The Securities and Exchange Commission might have quietly overhauled the cybersecurity practices of every single publicly traded company that has an online network in the United States with a new set of guidelines it introduced on Thursday night, potentially paving the way for a flood of lawsuits against companies that fail to disclose to investors their cybersecurity risks and vulnerabilities.
The new “CF Disclosure Guidance” document, posted Thursday online, isn’t “rule, regulation, or statement,” as the SEC takes care to point out in the opening section. It also doesn’t necessitate that companies list in detail every single risk or vulnerability, only those that present material risks - i.e. a potential for huge financial losses. The SEC doesn’t want companies to list every risk though because it is concerned about providing attackers with a “roadmap” for future attacks.
But if companies are found to have not broadly disclosed material cyber risks, the new guidance could be used as the basis of lawsuits from shareholders in the wake of expensive company data security breaches, such as the infamous hacking and month-long down time of the Sony Playstation Network in April, which cost Sony an estimated $170 million dollars.
That’s at least the word of one leading privacy and data security lawyer in Washington. As Christopher Wolf explains in his post on the Hogan and Lovell firm’s website:
This SEC Guidance is likely to result in public corporations engaging is a substantial and detailed assessment of their cybersecurity risks to determine if public disclosure is required, and may lead to a litigation trend of plaintiffs suing corporation following a data security breach, alleging that the risks of such a breach were not properly assessed or disclosed.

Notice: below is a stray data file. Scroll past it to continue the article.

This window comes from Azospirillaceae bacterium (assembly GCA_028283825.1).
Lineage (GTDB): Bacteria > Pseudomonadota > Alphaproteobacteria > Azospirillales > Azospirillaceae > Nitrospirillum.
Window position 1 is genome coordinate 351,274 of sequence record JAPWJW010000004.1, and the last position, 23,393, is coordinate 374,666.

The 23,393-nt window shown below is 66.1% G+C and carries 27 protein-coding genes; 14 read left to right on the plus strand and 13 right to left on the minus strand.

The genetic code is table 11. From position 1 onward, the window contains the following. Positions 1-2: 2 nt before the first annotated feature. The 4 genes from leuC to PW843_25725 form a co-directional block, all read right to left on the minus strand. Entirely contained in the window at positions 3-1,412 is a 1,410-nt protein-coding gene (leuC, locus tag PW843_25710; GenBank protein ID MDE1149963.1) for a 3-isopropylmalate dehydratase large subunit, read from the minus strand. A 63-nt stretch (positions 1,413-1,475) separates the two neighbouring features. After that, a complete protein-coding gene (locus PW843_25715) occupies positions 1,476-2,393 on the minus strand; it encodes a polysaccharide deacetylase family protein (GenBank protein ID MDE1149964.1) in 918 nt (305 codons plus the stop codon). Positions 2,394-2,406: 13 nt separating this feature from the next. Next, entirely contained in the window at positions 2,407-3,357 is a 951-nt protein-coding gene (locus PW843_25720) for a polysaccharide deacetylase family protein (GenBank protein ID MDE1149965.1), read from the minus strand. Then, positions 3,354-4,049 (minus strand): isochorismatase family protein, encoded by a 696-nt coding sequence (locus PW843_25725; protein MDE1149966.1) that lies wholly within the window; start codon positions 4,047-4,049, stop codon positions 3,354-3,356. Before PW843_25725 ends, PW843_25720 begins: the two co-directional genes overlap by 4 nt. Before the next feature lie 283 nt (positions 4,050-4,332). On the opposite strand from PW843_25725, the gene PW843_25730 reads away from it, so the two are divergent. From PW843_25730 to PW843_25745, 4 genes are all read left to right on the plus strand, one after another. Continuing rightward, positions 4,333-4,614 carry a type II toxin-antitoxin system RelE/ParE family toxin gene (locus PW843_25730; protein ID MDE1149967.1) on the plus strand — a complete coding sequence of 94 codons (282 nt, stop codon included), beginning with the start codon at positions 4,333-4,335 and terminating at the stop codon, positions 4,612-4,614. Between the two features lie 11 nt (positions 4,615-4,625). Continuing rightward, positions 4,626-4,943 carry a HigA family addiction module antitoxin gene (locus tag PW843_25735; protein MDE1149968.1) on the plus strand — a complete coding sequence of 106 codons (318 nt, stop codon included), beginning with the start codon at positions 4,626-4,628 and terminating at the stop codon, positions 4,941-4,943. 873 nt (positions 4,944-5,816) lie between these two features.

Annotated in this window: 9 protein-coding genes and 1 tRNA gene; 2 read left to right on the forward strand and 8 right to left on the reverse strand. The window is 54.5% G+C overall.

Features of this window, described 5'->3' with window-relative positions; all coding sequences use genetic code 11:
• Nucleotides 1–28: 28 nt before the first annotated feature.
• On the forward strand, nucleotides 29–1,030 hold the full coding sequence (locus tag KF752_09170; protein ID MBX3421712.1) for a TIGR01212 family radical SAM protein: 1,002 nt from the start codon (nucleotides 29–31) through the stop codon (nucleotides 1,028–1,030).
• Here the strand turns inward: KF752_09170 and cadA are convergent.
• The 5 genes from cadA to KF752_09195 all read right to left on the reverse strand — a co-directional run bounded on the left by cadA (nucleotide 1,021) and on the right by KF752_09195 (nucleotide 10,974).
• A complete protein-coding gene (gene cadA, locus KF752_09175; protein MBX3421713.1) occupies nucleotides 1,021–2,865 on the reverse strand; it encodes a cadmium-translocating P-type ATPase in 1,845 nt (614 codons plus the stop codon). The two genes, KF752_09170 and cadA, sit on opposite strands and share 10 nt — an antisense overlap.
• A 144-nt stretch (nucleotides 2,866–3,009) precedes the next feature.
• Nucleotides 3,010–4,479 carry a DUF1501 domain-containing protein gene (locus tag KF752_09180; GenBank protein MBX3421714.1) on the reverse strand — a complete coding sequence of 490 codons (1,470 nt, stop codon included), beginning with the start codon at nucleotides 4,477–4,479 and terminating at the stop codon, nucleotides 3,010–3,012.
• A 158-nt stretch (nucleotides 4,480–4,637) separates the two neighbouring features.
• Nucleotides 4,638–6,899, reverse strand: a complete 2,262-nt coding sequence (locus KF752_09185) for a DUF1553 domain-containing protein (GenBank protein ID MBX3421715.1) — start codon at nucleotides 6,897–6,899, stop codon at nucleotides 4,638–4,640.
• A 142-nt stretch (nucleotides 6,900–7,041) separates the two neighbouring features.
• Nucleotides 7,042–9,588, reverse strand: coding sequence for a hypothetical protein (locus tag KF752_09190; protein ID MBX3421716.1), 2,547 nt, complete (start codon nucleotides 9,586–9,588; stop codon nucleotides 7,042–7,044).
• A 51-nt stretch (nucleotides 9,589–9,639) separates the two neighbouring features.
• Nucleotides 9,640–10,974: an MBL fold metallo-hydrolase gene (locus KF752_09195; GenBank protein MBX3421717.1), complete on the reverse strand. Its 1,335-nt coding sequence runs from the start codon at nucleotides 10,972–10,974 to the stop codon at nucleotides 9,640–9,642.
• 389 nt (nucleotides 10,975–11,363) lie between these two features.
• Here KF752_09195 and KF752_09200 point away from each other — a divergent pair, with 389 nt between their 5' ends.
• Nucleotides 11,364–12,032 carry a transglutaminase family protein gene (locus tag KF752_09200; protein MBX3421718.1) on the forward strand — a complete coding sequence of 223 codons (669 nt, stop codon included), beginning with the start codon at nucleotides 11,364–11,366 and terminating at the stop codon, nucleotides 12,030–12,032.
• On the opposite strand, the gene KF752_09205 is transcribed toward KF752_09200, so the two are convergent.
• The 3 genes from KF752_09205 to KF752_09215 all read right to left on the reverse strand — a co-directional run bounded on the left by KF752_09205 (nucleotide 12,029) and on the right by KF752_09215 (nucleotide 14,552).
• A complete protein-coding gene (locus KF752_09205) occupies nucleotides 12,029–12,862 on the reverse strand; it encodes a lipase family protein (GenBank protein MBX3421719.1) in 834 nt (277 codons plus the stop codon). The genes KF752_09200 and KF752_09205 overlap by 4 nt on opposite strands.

As Wolf told TPM via email: “The Guidance is not limited to technology companies or the telecom sector. Any public company that has potentially vulnerable networks is subject to the Guidance.”
However, consumers are unfortunately unlikely to benefit much from the new guidance. As Wolf noted: “Disclosure to customers of breaches is governed by 48 separate state data security notification laws, and the triggers for notification are different than the reporting suggested by the Guidelines. “
It’s long been SEC policy that companies need disclose any real life accidents that could affect their overall financial performance, as InfoWeek points out. And in 2010, the agency released new disclosure guidance on the material risks posed by climate change.
The new cybersecurity guidance is the result of a specific call by Senator Jay Rockefeller (D-WVA), who in May sent a letter to SEC Chairman Mary Schapiro requesting that SEC clarify its cybersecurity disclosure guidance. On Friday, he released the following statement applauding the SEC’s move, as reported by SC Magazine:
“For years, cyber risks and incidents material to investors have gone unreported in spite of existing legal obligations to disclose them. Intellectual property worth billions of dollars has been stolen by cybercriminals, and investors have been kept completely in the dark. This guidance changes everything.”